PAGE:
• A third reason is to position oneself for leadership roles in community organizations, NGO’s, non-profits, or other educational settings. Our program faculty are committed to supporting each individual student in meeting their unique personal and professional goals.

What would it look like to get my PhD in social studies education at UGA?

There is no “one way” to go. If you’re interested, the best thing to do is reach out to talk about your specific interest and goals. With that in mind:

  • Full time doctoral work can be an amazing experience. You get to take advantage of the vibrant intellectual and educational community here in the College and across campus. To do this, most people need a graduate teaching assistantship (GTA). With a GTA, you are a fully contributing member of our initial certification programs working with pre-service social studies teachers as their seminar instructors and/or onsite field instructors. These also come with a stipend of around $20k annually, and they come with a full tuition waiver. Classes are covered, in other words, and you build your experience to help meet your next career goals.
  • Part-time doctoral work can also be an amazing experience. You become connected to colleagues from across the state, nation and world who are interested in advancing their own and others’ understandings of social studies education. These connections and relationships can become a lifelong network of folks with similar goals and aspirations for their careers and the experiences of learners in public and private institutions around social studies and civic education.


The program of study includes at least 42 hours of coursework, a comprehensive examination, a dissertation prospectus, and a dissertation. Required coursework includes four dedicated seminars attending to historical and contemporary issues in social studies education. You will also take at least four research methods courses, determined in consultation with your advisory committee. You are encouraged to take as many research methods courses as needed to accomplish your research.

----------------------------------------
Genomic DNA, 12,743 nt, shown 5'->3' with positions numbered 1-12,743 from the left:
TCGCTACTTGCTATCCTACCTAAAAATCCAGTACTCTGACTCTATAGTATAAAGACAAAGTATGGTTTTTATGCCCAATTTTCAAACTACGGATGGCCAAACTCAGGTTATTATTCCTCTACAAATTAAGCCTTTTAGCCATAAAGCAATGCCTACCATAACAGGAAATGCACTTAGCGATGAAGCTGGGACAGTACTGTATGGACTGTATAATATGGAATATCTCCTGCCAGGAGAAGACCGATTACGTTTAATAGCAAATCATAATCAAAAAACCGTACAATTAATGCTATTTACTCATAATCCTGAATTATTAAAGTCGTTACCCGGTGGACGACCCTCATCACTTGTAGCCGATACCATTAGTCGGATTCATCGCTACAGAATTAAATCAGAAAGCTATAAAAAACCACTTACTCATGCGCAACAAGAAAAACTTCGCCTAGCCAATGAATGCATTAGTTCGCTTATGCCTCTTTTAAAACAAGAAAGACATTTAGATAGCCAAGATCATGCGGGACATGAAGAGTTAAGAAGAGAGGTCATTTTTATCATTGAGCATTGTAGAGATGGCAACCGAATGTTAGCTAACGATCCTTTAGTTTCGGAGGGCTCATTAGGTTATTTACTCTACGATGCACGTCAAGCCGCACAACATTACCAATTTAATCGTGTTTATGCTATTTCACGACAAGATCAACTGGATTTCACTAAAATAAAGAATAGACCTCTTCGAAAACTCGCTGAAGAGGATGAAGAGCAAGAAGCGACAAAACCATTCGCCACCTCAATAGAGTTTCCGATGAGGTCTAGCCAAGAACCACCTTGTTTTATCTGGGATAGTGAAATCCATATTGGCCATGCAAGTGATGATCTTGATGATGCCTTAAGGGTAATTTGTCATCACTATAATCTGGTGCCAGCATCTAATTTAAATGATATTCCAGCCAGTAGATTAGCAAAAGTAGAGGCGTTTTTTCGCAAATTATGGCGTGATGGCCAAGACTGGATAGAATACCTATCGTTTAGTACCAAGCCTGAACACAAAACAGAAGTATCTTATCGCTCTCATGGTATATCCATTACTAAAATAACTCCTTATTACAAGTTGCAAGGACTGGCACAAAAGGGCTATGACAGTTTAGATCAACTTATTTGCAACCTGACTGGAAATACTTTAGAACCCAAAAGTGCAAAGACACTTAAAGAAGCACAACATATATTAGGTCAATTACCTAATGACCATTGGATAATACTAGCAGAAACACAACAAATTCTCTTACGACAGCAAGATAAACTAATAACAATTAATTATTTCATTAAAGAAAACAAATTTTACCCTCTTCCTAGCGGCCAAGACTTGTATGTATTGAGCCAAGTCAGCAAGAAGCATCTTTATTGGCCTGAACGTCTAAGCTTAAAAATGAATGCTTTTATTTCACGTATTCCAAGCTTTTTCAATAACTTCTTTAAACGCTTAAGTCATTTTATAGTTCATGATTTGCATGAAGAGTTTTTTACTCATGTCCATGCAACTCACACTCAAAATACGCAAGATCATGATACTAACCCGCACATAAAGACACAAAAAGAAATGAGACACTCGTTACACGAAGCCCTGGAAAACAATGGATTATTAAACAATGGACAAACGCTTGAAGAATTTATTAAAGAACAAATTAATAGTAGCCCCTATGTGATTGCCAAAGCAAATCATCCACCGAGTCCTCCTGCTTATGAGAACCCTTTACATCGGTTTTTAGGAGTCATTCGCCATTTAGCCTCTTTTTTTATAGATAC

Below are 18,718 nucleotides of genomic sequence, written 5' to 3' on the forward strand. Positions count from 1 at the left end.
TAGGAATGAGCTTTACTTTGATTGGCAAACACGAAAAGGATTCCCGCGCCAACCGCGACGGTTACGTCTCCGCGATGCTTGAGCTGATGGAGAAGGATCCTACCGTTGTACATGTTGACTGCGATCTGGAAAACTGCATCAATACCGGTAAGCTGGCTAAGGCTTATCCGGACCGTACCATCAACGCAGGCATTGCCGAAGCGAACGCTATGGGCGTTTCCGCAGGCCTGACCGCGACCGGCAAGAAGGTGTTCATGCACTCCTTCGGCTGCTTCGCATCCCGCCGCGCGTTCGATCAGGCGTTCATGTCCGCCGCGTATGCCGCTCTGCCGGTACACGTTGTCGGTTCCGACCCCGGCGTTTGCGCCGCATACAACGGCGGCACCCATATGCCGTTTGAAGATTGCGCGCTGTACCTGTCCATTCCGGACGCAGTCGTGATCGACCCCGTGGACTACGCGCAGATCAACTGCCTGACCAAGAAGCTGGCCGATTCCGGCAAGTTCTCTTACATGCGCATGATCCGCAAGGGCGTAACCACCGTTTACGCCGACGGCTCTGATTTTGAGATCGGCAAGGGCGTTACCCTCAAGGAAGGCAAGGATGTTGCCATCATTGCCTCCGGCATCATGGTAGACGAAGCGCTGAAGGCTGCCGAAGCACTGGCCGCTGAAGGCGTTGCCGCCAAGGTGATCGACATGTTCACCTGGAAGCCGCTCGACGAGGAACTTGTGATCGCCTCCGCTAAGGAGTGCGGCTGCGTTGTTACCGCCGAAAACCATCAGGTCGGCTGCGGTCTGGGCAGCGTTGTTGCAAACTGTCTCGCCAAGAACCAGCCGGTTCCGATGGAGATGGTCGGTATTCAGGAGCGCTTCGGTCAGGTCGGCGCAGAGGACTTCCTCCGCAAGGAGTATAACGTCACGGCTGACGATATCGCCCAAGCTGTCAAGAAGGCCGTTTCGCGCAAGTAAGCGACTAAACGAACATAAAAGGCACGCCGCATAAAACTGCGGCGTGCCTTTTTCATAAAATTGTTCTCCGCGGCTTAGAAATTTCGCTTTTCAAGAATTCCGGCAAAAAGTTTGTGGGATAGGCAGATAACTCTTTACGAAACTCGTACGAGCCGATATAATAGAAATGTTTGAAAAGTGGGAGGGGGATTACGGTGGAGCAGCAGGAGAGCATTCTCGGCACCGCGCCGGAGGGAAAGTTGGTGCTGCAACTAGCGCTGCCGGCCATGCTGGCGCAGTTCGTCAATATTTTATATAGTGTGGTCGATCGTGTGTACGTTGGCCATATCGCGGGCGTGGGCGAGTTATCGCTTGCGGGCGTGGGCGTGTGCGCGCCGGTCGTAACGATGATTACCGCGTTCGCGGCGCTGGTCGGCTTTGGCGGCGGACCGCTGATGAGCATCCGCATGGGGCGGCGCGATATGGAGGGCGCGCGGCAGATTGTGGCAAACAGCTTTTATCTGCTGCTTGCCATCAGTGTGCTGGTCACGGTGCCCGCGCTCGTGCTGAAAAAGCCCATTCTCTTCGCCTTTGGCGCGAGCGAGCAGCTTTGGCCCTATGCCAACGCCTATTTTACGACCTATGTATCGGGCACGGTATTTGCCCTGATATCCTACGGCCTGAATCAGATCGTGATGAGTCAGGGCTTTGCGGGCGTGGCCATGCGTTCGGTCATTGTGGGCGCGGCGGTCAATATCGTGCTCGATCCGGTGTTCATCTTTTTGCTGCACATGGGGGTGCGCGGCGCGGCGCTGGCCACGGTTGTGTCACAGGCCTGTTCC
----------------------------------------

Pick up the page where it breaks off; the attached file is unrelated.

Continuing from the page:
Your remaining coursework, at least 18 credit hours, will help prepare you to think deeply about and conduct research on your specific interests within the field. These electives may be from within or outside the College, and might include courses in women’s studies, language and literacy, student learning and development, educational foundations, education policy, history, economics, political science, geography, anthropology, sociology, critical studies, and philosophy.

Additional information and disclosures regarding state licensure for professional practice in this field can be found at the UGA Licensure Disclosure Portal .


Working on my PhD in social studies education at UGA has given me more language and tools to understand and make meaning of my experiences as a high school social studies teacher. Furthermore, I have had the opportunity to think critically about the work of social studies and its relationship to democracy, environmentalism, and ethics, preparing me for a future inside and outside of academia. Throughout this process, I’ve felt supported and empowered by a fabulous faculty and wonderful peers.

Morgan Tate, current doctoral candidate

I can sum up my PhD experience with UGA’s social studies education program in two words: expanding and affirming. The coursework expanded my knowledge about contemporary social studies education and exposed me to social theory that expanded my understanding of the social world. My mentors in the program also affirmed my capacities and contributions throughout the process. They never let me forget that I could do hard things and that my ideas were important.

Amelia Wheeler (PhD '22), teacher at Joy Village School in Athens, Georgia